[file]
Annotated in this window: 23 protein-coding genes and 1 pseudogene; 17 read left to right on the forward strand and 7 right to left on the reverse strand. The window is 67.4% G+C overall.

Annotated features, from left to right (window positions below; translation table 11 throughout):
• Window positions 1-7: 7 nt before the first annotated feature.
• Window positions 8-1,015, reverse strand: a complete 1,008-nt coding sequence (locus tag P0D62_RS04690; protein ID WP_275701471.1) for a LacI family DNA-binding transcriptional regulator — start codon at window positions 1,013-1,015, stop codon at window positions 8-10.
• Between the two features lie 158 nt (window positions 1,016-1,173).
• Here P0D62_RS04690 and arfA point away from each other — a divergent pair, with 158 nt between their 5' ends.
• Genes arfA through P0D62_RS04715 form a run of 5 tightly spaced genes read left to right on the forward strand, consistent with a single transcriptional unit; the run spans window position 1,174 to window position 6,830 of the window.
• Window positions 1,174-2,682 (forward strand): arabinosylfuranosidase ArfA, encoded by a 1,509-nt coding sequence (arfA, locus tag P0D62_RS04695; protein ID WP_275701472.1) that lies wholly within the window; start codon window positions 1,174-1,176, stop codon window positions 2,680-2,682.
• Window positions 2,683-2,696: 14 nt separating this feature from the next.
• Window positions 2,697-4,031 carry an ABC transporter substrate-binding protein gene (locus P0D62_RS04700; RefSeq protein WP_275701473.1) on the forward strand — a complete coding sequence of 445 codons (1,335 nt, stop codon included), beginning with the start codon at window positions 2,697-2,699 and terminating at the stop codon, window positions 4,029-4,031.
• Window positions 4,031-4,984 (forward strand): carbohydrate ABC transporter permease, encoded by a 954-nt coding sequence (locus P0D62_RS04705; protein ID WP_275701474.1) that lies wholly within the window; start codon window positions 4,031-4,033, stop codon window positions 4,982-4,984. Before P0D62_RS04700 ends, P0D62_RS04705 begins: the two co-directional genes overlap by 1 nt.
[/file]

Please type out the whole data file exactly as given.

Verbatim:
Annotated in this window: 23 protein-coding genes and 1 pseudogene; 17 read left to right on the forward strand and 7 right to left on the reverse strand. The window is 67.4% G+C overall.

Annotated features, from left to right (window positions below; translation table 11 throughout):
• Window positions 1-7: 7 nt before the first annotated feature.
• Window positions 8-1,015, reverse strand: a complete 1,008-nt coding sequence (locus tag P0D62_RS04690; protein ID WP_275701471.1) for a LacI family DNA-binding transcriptional regulator — start codon at window positions 1,013-1,015, stop codon at window positions 8-10.
• Between the two features lie 158 nt (window positions 1,016-1,173).
• Here P0D62_RS04690 and arfA point away from each other — a divergent pair, with 158 nt between their 5' ends.
• Genes arfA through P0D62_RS04715 form a run of 5 tightly spaced genes read left to right on the forward strand, consistent with a single transcriptional unit; the run spans window position 1,174 to window position 6,830 of the window.
• Window positions 1,174-2,682 (forward strand): arabinosylfuranosidase ArfA, encoded by a 1,509-nt coding sequence (arfA, locus tag P0D62_RS04695; protein ID WP_275701472.1) that lies wholly within the window; start codon window positions 1,174-1,176, stop codon window positions 2,680-2,682.
• Window positions 2,683-2,696: 14 nt separating this feature from the next.
• Window positions 2,697-4,031 carry an ABC transporter substrate-binding protein gene (locus P0D62_RS04700; RefSeq protein WP_275701473.1) on the forward strand — a complete coding sequence of 445 codons (1,335 nt, stop codon included), beginning with the start codon at window positions 2,697-2,699 and terminating at the stop codon, window positions 4,029-4,031.
• Window positions 4,031-4,984 (forward strand): carbohydrate ABC transporter permease, encoded by a 954-nt coding sequence (locus P0D62_RS04705; protein ID WP_275701474.1) that lies wholly within the window; start codon window positions 4,031-4,033, stop codon window positions 4,982-4,984. Before P0D62_RS04700 ends, P0D62_RS04705 begins: the two co-directional genes overlap by 1 nt.